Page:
Let's start by locating our relay. The relay is a small black (or red) box with four terminals that protrude from the bottom of the box.
WIRING THE MOTORCYCLE & TRUCK ELECTRIC AIR HORNS
Each terminal on the bottom of the relay corresponds to a number. You can reference back to these numbers when looking at a relay wiring diagram. All of our relays are laid out in the same fashion as above. If the numbers on your relay cannot be read, you can reference the following diagram for the pin out.
Wiring The Relay
This is one of the trickiest parts of the install, and rightfully so. If the relay is not wired exactly right, the horn will not honk.
The diagram above shows how the direct-drive compressor can be connected to a push-button.
Each number on the diagram corresponds to each pin on our relay as mentioned above. We will be using female Quick Disconnects to complete these connections. Each connector looks like the following:
We will use this connector for terminals 85 and 86.
Pin 87 will connect to the positive terminal on your vehicles battery. For this connection, we will be using the red (10ga) wire that came with your kit. We will also use the fuse holder here as well.
Our fuse-holder is sent to you in a loop. *Do not install a fuse into the holder yet.
Go ahead and cut the fuse holder in the center to make two ends. You can cut the wire where the dashed line is in the picture above. Using a set of wire strippers, strip each end of the holder and expose the copper leads. Each end should now look like this:
At this point, we will use the supplied ring terminal crimp connector on one side of this fuse holder. Then on opposite end of the fuse holder you will use one of the yellow butt connectors included with the electrical connectors. The two connectors are pictured below.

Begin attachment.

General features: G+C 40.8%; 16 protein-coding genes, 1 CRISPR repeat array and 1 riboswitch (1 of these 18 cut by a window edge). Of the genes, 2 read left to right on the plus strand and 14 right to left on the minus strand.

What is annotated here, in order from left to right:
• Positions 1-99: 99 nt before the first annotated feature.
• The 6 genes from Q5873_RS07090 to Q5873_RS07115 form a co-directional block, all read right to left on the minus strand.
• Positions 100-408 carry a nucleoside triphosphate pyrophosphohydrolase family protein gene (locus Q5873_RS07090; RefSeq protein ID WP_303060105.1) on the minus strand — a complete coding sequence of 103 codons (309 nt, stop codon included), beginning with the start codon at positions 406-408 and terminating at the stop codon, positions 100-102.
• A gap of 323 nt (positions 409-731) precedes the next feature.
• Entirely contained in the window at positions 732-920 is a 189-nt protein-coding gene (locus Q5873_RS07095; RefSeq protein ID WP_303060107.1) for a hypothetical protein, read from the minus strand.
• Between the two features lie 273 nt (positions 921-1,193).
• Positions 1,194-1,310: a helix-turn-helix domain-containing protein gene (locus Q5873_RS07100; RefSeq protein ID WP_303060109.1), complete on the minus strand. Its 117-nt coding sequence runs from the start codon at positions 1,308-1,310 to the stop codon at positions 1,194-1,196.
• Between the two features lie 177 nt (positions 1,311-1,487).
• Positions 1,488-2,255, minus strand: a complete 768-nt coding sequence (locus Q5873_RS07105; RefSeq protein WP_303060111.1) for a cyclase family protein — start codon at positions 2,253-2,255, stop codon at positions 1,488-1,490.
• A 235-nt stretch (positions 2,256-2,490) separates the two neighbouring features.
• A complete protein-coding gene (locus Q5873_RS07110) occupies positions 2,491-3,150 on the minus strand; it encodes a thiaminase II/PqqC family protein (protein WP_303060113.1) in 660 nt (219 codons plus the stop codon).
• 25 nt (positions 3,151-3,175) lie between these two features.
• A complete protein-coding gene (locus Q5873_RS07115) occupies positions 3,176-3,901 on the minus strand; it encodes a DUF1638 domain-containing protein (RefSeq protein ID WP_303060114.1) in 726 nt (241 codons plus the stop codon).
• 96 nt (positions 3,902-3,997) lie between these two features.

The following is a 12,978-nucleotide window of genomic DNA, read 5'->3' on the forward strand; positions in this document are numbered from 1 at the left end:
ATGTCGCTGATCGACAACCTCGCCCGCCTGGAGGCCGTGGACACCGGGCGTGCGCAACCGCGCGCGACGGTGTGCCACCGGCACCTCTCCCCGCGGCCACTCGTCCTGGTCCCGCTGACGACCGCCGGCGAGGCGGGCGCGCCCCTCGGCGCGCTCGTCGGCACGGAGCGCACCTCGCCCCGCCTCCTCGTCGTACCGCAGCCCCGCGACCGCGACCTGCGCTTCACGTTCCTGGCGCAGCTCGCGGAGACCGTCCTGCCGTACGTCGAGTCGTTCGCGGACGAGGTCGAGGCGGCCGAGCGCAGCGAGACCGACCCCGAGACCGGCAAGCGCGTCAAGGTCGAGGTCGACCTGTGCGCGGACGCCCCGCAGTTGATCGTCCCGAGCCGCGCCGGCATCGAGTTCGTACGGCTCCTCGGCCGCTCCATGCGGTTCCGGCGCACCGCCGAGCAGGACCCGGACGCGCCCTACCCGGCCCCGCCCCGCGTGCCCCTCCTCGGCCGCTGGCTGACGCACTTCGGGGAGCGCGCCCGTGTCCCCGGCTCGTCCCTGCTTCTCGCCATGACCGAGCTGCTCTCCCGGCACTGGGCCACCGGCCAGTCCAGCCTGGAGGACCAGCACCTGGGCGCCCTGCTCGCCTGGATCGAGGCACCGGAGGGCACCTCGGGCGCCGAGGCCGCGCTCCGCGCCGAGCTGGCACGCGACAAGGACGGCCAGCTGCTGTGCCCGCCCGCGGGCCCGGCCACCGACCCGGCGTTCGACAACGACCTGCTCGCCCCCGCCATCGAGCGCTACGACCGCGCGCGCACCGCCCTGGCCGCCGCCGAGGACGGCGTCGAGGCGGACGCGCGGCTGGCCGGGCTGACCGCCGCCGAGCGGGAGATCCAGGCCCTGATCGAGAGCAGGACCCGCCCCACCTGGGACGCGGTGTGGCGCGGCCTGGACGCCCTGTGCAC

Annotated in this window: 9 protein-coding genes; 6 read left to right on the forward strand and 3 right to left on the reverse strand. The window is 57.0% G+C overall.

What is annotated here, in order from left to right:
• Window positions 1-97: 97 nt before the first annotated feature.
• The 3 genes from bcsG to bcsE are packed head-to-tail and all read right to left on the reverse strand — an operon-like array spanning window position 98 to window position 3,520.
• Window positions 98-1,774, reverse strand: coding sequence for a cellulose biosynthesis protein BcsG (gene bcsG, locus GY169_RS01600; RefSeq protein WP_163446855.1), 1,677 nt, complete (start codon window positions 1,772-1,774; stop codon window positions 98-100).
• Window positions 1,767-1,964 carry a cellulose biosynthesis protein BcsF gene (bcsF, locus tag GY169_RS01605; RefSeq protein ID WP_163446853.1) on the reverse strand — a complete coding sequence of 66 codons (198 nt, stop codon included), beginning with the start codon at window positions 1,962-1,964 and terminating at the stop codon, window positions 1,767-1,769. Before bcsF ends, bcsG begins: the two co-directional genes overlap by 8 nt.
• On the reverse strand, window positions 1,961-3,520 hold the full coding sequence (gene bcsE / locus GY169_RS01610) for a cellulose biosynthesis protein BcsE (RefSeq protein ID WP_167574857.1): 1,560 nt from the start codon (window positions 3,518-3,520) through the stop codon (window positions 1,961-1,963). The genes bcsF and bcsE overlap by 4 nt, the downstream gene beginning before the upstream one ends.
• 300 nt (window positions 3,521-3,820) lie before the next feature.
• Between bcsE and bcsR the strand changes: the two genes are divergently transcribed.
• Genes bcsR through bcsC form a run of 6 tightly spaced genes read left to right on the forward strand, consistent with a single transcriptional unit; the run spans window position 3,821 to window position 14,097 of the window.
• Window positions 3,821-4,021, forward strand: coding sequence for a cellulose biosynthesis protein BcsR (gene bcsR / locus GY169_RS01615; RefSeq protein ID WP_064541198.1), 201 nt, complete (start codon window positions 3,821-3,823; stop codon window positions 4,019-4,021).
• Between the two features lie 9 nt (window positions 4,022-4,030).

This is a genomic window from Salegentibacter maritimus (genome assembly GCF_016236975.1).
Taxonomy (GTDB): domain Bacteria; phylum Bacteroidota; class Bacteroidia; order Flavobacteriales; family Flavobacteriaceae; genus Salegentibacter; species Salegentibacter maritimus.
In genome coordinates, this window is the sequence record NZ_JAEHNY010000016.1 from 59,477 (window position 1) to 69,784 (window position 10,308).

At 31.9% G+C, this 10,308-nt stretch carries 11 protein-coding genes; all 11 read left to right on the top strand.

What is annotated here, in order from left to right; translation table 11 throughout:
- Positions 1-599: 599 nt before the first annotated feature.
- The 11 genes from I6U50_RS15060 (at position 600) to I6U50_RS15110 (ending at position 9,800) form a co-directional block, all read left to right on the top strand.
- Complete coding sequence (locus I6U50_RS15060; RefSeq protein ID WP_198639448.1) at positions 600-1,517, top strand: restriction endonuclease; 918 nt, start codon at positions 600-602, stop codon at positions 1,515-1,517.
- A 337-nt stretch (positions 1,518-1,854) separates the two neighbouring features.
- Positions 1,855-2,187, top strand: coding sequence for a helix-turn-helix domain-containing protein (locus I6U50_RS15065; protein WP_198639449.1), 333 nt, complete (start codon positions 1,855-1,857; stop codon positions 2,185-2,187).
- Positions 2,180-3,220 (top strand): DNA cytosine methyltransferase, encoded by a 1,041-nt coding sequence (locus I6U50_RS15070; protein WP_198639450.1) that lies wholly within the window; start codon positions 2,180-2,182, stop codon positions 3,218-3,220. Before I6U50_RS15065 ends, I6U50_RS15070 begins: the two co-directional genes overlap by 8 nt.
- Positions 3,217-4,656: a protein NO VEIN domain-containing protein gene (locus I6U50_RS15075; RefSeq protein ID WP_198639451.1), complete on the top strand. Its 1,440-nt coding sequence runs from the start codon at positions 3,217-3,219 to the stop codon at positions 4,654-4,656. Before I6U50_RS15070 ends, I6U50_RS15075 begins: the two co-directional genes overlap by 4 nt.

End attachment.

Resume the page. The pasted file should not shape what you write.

The ring terminal connector can be used to connect the fuse holder to your positive battery terminal. The yellow butt connector will allow us to connect the fuse holder to our red wire, and complete the connection back to the relay. Go ahead and strip one end of the supplied red wire, and connect it into the opposite end of the yellow butt connector. Route your red wire from the fuse holder back to the relay. Do not cut your red wire until you have finished routing it back to the relay. You want to make sure you don't cut it too short.
Once the red wire has been routed back to the relay, you can cut off any excess wire while still leaving a small amount of slack. Now, locate the neon green terminal connector in your electrical kit. (Pictured below)
This connector will allow you to connect the 10ga red wire to the relay. Slide the connector over pin 87. Do not crimp the connector yet. You will add another small wire here later.
Pin 30 is the easiest connection to complete with this setup. Connect a lead of red wire from the positive terminal on the direct-drive compressor and connect it directly to pin 87 on your relay. You will use two more of the light-green connectors above.
Pin 85 is a ground connection for the relay. This pin will get routed over to the frame of the vehicle as a ground with the push button in between. The red terminal connector will simply slide over the pin on the relay, and you may crimp an exposed lead of 18ga wire into the connector. You will be using the push button in between the relay and the ground point, to make and break the ground connection. This in turn will allow the relay to turn on/off as you press the button. Take one lead of the button to pin 85 on the relay, and the opposite lead of the button to the desired ground point.
Pin 86 requires a jumper wire that will connect it to pin 30, using 18ga wire. You can strip the end of the grey or blue wire and connect it to the same connector your red wire is connected into. Once both leads are in the connector, go ahead and crimp the wires into it. Crimp the opposite end of the blue/grey wire into the terminal connector on pin 86.
At this point, your relay is wired and can be tested. Insert one of the supplied 35A fuses into the fuse holder and press your horn button. The compressor should start to make a whirring sound, indicating that it is pushing air. If it sounds like it is grinding, check the connections at the compressor itself. This usually happens if the positive/negative connections are backward.